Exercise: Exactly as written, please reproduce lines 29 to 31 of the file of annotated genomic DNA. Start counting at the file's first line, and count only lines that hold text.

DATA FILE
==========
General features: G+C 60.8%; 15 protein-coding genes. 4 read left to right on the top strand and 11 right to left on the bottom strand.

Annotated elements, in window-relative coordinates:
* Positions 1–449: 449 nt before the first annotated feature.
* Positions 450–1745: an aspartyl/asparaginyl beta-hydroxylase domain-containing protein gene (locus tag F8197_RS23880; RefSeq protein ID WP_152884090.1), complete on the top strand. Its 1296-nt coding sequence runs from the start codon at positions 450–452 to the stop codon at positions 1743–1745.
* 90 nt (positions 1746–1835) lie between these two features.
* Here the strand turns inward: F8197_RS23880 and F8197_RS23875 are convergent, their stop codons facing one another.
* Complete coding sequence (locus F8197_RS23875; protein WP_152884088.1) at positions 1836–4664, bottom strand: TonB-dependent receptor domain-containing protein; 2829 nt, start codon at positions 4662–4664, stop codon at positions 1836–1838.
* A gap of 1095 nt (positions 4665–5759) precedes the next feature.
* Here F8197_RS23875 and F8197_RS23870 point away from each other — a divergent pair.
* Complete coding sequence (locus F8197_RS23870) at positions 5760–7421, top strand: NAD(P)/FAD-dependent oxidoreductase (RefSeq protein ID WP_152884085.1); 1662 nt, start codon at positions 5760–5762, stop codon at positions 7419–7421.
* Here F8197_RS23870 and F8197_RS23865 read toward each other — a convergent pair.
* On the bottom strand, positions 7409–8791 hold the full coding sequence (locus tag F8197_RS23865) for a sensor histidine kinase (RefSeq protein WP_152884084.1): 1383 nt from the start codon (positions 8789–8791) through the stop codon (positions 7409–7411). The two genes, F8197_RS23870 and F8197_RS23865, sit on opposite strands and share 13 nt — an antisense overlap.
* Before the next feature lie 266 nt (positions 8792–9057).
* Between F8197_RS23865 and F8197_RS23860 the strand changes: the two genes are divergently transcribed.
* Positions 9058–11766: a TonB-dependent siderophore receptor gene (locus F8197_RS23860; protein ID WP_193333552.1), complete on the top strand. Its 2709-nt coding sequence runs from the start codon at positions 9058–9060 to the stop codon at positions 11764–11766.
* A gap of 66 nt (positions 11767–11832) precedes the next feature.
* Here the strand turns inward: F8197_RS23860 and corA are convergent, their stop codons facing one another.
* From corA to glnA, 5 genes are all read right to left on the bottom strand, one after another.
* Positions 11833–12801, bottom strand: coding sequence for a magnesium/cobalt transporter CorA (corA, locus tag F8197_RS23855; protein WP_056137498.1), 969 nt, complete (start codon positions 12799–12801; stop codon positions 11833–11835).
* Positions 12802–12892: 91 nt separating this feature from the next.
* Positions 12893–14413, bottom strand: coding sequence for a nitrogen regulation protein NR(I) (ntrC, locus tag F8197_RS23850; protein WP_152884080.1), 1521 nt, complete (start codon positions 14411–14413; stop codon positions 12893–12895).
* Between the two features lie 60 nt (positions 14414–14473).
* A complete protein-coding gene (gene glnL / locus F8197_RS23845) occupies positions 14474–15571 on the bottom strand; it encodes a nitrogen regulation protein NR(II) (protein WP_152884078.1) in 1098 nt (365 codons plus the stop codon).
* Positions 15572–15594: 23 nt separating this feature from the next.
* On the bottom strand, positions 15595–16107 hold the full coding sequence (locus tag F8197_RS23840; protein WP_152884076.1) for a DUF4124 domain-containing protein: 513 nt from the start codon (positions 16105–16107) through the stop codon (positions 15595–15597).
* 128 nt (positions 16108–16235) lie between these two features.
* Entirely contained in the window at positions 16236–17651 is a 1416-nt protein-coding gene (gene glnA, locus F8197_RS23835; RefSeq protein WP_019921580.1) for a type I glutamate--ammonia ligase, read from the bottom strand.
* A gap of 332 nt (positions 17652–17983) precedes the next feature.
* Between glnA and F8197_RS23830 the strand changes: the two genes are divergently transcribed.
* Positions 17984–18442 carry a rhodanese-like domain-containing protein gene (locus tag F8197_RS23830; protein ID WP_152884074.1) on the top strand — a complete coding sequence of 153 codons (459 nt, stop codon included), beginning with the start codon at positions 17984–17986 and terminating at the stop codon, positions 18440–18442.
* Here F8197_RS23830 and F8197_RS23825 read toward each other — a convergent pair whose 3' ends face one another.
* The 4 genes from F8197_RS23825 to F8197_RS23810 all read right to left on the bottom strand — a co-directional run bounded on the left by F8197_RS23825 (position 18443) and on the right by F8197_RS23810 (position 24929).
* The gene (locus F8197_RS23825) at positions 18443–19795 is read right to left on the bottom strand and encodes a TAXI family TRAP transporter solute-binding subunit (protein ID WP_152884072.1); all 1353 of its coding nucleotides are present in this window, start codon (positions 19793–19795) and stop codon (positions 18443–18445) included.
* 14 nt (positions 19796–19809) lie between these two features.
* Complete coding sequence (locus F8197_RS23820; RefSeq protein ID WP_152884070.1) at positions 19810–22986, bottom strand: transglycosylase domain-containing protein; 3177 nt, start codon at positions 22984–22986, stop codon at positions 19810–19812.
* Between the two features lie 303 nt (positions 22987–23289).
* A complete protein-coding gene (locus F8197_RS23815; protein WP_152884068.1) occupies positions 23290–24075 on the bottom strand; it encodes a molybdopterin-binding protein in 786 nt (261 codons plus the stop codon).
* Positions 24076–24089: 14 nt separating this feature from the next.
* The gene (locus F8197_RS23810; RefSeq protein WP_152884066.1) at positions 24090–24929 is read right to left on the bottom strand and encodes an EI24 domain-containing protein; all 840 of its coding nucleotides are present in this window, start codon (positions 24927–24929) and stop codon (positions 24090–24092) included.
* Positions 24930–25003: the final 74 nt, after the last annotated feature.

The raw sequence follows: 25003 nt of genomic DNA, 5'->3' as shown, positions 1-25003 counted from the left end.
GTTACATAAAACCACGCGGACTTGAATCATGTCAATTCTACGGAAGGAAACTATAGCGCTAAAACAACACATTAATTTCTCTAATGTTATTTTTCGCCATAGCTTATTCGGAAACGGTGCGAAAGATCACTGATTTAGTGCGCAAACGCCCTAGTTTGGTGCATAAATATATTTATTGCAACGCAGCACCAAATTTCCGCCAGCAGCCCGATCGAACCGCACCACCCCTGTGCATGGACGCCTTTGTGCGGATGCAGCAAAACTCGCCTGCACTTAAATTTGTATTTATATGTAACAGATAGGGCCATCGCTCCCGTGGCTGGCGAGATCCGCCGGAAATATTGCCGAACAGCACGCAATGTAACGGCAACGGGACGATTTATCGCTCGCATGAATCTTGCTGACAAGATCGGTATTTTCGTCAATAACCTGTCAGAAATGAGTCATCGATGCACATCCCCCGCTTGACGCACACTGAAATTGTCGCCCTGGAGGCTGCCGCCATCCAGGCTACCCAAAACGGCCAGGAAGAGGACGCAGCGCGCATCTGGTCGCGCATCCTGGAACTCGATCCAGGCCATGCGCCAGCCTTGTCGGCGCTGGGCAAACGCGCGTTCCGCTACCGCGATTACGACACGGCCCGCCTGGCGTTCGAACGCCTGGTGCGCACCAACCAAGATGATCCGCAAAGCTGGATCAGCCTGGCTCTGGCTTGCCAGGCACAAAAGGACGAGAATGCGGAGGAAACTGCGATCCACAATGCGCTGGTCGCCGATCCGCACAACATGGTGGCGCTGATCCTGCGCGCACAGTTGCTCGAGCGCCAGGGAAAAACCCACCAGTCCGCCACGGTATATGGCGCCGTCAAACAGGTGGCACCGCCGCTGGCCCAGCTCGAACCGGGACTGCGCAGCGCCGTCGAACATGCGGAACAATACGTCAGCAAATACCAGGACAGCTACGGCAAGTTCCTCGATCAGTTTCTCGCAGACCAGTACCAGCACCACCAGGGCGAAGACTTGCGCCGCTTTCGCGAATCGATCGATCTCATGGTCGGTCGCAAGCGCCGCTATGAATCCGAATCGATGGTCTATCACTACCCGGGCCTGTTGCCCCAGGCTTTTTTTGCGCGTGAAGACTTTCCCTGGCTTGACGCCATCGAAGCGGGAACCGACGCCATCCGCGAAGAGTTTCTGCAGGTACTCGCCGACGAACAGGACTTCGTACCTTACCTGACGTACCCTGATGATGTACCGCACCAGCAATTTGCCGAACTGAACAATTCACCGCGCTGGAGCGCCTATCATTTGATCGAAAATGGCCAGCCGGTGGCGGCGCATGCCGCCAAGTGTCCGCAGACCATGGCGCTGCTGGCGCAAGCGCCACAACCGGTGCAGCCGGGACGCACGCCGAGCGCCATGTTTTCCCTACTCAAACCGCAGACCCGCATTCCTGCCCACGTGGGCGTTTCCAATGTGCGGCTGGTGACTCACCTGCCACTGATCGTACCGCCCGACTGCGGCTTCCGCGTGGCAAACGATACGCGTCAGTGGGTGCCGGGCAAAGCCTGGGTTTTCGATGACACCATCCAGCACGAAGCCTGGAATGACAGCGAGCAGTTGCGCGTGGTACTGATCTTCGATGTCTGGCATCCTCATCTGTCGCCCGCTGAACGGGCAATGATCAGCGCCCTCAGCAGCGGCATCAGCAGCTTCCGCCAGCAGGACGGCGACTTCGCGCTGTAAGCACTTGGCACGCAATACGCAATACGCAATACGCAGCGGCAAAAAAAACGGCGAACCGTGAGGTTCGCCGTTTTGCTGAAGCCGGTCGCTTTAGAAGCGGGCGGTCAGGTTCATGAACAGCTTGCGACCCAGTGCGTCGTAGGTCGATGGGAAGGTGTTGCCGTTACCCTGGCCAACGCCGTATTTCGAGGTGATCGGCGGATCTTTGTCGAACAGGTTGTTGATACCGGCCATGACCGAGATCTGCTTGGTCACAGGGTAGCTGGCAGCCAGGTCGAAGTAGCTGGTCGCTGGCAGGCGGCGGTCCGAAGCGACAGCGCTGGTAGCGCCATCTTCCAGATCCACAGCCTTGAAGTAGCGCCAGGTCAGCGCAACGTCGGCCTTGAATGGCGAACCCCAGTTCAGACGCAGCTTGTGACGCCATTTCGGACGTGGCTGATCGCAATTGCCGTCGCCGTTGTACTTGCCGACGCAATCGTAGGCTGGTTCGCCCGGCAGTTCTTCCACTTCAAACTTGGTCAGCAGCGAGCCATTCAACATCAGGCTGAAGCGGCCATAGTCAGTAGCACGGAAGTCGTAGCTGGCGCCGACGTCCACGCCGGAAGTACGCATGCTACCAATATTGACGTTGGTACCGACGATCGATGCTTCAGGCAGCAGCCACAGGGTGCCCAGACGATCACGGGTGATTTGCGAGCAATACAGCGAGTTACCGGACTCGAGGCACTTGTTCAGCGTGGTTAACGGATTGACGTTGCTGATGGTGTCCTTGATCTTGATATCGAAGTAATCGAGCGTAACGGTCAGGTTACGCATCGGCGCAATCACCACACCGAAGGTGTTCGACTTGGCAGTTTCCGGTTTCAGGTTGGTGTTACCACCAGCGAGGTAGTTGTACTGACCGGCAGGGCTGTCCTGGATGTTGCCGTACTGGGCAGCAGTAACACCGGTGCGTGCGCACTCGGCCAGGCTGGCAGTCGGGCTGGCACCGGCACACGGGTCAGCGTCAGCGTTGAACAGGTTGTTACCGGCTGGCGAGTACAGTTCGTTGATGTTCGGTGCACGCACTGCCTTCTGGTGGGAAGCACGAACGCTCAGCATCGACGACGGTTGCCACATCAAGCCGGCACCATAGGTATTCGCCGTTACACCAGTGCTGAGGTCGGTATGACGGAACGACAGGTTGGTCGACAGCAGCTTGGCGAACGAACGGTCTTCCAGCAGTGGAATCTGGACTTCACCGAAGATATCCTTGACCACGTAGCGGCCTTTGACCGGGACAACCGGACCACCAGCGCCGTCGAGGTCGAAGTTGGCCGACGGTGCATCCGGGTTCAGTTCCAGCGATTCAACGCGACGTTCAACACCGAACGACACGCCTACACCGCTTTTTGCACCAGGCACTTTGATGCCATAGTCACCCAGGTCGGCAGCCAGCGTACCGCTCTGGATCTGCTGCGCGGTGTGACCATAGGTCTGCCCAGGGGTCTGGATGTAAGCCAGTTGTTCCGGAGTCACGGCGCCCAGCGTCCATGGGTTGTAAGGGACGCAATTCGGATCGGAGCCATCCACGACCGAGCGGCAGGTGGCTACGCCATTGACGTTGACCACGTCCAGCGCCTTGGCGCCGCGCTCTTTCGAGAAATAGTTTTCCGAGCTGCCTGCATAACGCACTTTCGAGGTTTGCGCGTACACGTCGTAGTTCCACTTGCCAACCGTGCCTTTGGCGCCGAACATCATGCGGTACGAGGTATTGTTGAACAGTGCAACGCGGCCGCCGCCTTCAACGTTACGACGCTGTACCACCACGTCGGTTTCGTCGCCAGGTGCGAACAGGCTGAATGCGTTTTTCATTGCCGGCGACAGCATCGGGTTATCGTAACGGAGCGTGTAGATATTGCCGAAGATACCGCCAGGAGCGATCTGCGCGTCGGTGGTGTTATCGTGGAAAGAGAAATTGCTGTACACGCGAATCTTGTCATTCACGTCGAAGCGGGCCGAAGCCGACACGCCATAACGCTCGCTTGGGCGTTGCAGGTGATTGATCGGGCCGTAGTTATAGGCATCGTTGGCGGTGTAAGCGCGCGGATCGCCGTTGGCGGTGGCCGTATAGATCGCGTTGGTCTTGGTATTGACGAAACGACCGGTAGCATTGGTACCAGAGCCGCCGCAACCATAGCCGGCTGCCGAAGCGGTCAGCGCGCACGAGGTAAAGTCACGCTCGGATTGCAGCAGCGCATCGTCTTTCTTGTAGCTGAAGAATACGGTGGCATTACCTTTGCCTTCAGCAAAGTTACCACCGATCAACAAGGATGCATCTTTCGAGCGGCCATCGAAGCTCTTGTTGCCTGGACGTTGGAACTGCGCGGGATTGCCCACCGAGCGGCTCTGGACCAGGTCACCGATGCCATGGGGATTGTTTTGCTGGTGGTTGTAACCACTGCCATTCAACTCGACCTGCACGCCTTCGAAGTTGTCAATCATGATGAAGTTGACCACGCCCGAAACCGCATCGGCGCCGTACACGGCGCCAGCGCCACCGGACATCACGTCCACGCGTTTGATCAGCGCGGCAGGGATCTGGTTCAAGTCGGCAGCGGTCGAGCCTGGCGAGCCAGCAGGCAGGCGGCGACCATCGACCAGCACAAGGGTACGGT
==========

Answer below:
* Between glnA and F8197_RS23830 the strand changes: the two genes are divergently transcribed.
* Positions 17984–18442 carry a rhodanese-like domain-containing protein gene (locus tag F8197_RS23830; protein ID WP_152884074.1) on the top strand — a complete coding sequence of 153 codons (459 nt, stop codon included), beginning with the start codon at positions 17984–17986 and terminating at the stop codon, positions 18440–18442.
* Here F8197_RS23830 and F8197_RS23825 read toward each other — a convergent pair whose 3' ends face one another.